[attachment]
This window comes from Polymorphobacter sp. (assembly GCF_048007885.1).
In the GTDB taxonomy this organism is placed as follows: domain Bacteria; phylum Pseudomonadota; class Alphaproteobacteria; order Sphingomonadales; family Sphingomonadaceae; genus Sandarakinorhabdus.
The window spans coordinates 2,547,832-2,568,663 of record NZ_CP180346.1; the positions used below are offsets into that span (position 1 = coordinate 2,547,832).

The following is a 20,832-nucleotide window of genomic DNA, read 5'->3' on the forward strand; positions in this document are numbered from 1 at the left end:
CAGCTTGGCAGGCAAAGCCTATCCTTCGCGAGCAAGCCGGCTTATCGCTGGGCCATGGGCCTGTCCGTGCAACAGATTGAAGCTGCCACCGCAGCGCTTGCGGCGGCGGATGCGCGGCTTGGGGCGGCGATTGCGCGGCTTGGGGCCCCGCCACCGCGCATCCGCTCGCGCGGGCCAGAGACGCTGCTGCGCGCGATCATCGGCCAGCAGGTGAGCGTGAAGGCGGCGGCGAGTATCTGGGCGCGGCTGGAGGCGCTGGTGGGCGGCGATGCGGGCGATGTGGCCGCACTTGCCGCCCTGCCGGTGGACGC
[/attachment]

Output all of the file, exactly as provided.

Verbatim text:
This window comes from Polymorphobacter sp. (assembly GCF_048007885.1).
In the GTDB taxonomy this organism is placed as follows: domain Bacteria; phylum Pseudomonadota; class Alphaproteobacteria; order Sphingomonadales; family Sphingomonadaceae; genus Sandarakinorhabdus.
The window spans coordinates 2,547,832-2,568,663 of record NZ_CP180346.1; the positions used below are offsets into that span (position 1 = coordinate 2,547,832).

The following is a 20,832-nucleotide window of genomic DNA, read 5'->3' on the forward strand; positions in this document are numbered from 1 at the left end:
CAGCTTGGCAGGCAAAGCCTATCCTTCGCGAGCAAGCCGGCTTATCGCTGGGCCATGGGCCTGTCCGTGCAACAGATTGAAGCTGCCACCGCAGCGCTTGCGGCGGCGGATGCGCGGCTTGGGGCGGCGATTGCGCGGCTTGGGGCCCCGCCACCGCGCATCCGCTCGCGCGGGCCAGAGACGCTGCTGCGCGCGATCATCGGCCAGCAGGTGAGCGTGAAGGCGGCGGCGAGTATCTGGGCGCGGCTGGAGGCGCTGGTGGGCGGCGATGCGGGCGATGTGGCCGCACTTGCCGCCCTGCCGGTGGACGC